For a totally unrelated reason, I was reminded this week that my husband cannot swim. I hate it when a discussion brings up old nightmares about the topic too! Goes to show how much our subconscious is at work… especially when sleeping. Anyway, this conversation about the fact that my husband cannot swim had me dreaming about one of the most terrifying events that led up to my banning him from going into the ocean.
The year was 2001, and my family and I were in Siesta Key, Florida. Terry was taking some classes to finish up his doctorate. Always nice when degree completion requires on-site classes in Sarasota, and you can time it where the whole family can be dragged down with you! Terry wasn’t getting much rest and relaxation. Going to class all day and putting the finishing touches on his dissertation were exhausting. At night he was glad to just catch whatever sunshine was left in the day and rest on the beach while I corralled the kids into a distance I could easily manage their activities.
I’m not sure what prompted a non-swimmer without a life vest to decide to get on an inner tube, launch one’s self into the ocean, and drift off to sleep. He swears up and down he had no idea he’d drift out to sea. After all, when he got past the breakers and could just snooze, the ocean was calm and serene. I’m the one with hearing loss (a fact I’ve made plain on this blog). But exhaustion and FREAKIN’ DISTANCE FROM SHORE will dissipate sound waves and keep someone from hearing shouted warnings; even from hearing ear-drum piercing screamed warnings. That’s right. Picture me on shore with kids, jumping up and down, screaming warnings that a riptide had caught him and he was oblivious to the danger. I remember thinking, “he has the room key around his wrist so I can’t even get into our condo and have one of the kids call my parents to let them know Terry drowned”. Morbid, yes? But I knew Terry could not swim AT ALL. The man cannot even dog paddle (something Chloe has told me since that she’s a little embarrassed about actually).
We may not have been able to attract Terry’s attention, but we did other folk’s. Soon a small crowd of people were whistling and hollering for “Terry!” A man, likely a native, stopped close to me and said something. I could hear the rumble and pitch of his voice. I stopped screaming long enough to sputter, “I have a hearing loss and have to see your face to hear”. So he touched my shoulder to get my attention and said, “He can’t swim? Want me to go after him?” I looked out at my still sleeping husband and agreed immediately. “YES PLEASE!!!!” (At least I’m polite...)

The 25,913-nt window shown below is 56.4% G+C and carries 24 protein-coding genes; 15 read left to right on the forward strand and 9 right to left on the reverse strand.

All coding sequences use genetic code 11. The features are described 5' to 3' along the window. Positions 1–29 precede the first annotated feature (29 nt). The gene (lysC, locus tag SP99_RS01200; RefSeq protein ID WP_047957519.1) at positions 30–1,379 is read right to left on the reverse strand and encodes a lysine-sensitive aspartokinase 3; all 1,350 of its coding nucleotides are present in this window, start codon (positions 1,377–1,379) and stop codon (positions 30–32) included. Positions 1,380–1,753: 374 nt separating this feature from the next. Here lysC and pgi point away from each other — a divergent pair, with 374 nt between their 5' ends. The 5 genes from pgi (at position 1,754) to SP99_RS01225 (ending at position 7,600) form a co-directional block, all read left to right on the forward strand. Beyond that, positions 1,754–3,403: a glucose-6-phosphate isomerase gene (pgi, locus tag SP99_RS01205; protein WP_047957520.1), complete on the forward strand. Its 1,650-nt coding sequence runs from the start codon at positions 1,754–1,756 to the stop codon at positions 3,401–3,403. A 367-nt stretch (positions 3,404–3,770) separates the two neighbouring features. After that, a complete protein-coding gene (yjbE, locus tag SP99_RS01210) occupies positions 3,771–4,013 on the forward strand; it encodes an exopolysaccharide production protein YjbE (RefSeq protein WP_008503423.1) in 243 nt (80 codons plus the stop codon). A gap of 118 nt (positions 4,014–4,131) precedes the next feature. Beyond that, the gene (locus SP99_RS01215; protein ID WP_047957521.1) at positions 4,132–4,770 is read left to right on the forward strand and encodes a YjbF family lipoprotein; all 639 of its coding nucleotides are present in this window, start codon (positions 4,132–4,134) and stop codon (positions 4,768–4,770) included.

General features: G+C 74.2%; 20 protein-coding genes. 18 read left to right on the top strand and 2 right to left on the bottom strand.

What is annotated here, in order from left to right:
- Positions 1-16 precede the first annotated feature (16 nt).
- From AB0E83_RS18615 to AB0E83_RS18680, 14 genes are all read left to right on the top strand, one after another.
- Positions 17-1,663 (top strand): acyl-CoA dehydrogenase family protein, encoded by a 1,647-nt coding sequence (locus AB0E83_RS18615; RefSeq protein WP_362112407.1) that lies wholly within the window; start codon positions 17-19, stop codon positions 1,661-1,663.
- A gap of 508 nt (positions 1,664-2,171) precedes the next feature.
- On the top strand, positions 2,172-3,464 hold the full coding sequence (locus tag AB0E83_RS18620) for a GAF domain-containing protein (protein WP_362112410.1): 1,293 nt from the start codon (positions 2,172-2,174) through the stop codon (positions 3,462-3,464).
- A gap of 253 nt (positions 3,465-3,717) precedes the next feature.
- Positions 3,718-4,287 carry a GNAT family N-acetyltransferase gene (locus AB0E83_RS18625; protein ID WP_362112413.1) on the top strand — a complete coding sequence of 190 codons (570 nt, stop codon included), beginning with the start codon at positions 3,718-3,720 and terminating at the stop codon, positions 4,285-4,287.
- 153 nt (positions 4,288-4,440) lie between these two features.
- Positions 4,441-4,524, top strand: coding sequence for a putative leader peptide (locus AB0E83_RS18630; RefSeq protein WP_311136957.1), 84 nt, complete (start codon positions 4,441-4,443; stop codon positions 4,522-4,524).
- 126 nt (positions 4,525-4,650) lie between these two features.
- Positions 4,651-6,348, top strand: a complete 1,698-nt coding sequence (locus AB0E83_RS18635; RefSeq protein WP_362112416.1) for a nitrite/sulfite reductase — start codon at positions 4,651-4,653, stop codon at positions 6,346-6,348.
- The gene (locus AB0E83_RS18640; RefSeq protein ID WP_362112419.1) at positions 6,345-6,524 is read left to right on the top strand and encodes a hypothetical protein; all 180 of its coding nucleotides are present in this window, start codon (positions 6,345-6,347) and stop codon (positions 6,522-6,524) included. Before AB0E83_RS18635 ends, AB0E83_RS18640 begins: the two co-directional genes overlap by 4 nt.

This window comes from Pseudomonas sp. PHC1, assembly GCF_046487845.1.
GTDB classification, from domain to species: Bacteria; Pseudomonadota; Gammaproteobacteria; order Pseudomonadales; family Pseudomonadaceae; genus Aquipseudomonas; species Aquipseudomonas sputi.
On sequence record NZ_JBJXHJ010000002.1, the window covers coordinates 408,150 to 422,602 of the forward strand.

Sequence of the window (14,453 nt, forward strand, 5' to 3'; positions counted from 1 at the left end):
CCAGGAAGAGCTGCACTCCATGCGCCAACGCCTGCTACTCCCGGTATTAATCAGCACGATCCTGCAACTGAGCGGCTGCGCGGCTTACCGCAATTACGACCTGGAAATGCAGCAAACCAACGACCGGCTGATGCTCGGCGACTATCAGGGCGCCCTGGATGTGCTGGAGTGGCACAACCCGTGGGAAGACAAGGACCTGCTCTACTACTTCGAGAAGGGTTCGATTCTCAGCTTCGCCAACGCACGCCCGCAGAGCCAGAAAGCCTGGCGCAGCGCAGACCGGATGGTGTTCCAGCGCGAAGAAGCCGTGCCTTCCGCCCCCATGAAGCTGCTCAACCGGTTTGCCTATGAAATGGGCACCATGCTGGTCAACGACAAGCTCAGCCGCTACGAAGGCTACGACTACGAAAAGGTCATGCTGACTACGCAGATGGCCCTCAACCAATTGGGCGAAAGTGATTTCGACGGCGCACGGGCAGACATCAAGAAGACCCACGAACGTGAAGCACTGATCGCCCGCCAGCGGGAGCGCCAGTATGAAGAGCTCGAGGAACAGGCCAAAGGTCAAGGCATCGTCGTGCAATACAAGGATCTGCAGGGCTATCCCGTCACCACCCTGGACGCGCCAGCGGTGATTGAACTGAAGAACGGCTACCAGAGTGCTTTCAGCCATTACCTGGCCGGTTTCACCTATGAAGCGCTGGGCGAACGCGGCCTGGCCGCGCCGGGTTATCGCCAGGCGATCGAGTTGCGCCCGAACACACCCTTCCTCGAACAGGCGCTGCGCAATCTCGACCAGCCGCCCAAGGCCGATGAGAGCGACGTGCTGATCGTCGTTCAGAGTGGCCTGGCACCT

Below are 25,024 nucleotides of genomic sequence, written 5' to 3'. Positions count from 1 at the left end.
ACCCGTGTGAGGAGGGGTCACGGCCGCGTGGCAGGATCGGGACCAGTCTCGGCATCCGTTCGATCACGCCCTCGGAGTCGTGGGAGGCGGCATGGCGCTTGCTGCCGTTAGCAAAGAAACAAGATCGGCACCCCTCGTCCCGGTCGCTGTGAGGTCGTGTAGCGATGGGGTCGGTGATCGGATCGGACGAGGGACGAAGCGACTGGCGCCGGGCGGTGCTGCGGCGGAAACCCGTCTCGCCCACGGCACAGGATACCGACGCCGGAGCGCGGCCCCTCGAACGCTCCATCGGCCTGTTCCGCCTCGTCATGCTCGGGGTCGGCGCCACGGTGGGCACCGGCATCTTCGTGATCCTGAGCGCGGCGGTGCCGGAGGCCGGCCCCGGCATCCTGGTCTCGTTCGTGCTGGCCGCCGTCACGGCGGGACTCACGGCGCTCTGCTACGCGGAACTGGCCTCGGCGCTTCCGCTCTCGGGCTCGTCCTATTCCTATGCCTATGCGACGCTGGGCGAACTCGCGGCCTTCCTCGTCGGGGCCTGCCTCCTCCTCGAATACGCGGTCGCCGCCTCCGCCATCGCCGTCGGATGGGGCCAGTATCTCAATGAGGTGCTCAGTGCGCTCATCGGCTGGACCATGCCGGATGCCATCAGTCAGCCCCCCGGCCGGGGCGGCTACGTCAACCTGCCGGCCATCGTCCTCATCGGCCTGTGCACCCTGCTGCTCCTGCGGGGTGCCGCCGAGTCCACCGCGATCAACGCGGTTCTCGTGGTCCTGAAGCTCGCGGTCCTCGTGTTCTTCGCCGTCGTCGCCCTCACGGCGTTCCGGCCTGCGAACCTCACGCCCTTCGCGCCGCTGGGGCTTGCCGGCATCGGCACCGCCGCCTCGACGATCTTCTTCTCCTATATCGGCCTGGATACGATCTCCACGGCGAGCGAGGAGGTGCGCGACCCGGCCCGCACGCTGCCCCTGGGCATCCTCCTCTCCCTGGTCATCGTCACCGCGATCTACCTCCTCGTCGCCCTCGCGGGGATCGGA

So the man went after my husband. He must have been shouting as he swam, because when he got closer to Terry, I could barely make out that Terry finally woke up. I saw a flail of hands, legs, and arms and prayed he’d hold on to that inner tube! The rescuer had started further up the beach to Terry and I think the tide and his strokes eventually got him safely to Terry’s side. He must have given him instructions to kick, which he did as well along with some steering, and eventually ended up on shore about a mile from where we all started. The small crowd of people had followed the kids and I down the beach. Some kind soul had picked up our things and carried them with us, knowing I wasn’t cognizant enough to even do that.
A very popular topic for writers who discuss acquired disabilities and chronic illness, is social isolation. Isolation does not happen all at once. It is a gradual process; a series of small decisions and choices that eventually yield a self-perpetuated aloneness. We become “deaf” to the shouted (and well-meaning) warnings of people around us. Can we be rescued? Will we even allow a “strong swimmer” to intervene?
For people with hearing loss, isolation is almost a part of the process of learning to live with it. I know few people who are late-deafened that did not have at least a short period of self-imposed isolation. Why? Well experts have said of the late-deafened, “They no longer felt they belonged in the hearing world, and neither did they belong in the prelingually deaf world. Onset of deafness had left them in a twilight zone between worlds and had robbed them of their identity” (Barlow, Turner, Hammond, & Gailey, 2007, p. 442). Other acquired disabilities can produce the same isolation, however.